The twin threats of soil degradation and climate change could disrupt the global food supply and cost trillions.
Soil erosion – when the uppermost layer of soil is shifted or worn away – is a growing threat and one that has the potential to impact the entire world.
In Malawi, for example, soil erosion shaved between 0.6 and 2.1 percent off the country’s gross domestic product (GDP), according to data from the Food and Agriculture Organization of the United Nations (FAO).
Such a reduction in GDP is particularly painful for the low-income country. World Bank data shows per capita income in the African nation was roughly $389.40 in 2018 in comparision to the United States, where per capita income topped more than $62,641 in 2018, according to the World Bank.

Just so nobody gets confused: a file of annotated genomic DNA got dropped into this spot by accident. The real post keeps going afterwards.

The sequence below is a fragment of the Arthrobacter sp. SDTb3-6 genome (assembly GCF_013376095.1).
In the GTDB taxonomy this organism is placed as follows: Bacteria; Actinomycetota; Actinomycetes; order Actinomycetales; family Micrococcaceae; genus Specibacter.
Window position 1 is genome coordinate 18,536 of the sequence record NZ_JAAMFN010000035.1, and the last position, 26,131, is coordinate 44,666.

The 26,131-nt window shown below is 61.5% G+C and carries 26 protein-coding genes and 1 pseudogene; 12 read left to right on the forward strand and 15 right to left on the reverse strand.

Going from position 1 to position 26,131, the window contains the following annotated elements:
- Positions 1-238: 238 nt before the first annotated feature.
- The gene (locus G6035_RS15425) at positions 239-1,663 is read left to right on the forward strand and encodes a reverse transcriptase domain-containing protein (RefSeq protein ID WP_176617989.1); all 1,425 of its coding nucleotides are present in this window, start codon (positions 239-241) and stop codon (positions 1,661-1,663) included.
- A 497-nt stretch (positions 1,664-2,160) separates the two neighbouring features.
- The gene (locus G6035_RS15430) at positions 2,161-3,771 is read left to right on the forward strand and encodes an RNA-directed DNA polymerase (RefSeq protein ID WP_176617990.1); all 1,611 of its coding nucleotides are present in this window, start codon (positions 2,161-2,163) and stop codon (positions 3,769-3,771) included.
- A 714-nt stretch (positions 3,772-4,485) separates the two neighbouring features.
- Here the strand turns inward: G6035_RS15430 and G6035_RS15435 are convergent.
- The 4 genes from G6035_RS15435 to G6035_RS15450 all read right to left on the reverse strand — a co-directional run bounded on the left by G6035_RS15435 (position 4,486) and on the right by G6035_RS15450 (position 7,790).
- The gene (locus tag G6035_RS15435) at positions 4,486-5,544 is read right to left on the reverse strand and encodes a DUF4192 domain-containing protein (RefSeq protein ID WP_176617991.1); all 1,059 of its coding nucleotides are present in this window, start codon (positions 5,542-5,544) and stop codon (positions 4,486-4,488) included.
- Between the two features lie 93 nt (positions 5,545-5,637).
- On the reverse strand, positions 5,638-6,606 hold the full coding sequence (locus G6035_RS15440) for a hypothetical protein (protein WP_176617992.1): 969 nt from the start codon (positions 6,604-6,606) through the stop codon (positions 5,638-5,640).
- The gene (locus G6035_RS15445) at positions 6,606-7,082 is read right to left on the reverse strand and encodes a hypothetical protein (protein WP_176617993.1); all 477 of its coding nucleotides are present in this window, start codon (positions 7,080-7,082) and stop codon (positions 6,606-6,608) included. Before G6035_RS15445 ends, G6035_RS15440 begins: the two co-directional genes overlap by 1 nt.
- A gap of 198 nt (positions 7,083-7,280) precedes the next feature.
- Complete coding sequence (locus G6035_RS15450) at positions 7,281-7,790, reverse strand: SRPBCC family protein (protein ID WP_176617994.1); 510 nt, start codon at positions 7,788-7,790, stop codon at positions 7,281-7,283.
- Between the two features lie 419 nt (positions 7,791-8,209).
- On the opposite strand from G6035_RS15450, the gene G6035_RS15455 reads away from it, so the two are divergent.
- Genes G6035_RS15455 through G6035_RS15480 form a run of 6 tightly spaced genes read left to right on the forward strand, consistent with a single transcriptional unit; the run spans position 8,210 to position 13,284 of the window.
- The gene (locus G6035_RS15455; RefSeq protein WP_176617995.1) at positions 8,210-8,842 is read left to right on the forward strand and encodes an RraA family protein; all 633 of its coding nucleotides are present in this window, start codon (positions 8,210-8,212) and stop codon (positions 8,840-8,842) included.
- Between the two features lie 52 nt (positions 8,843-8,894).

While it occurs naturally, soil erosion has been on the rise as a result of what the FAO calls “unsustainable” agricultural practices and “improper” land-use changes such as deforestation.
Soil erosion can lead to as much as a 3.5 percent increase in food prices as a result of a decline in agricultural production. This in turn can lead to tighter food supplies and higher prices.
“Degraded soil is no longer a source of income for farmers,” Ronald Vargas, a soil scientist and the secretary of the FAO’s Global Soil Partnership, told Al Jazeera. “Because of this, they then need to find alternatives such as migrating to cities.”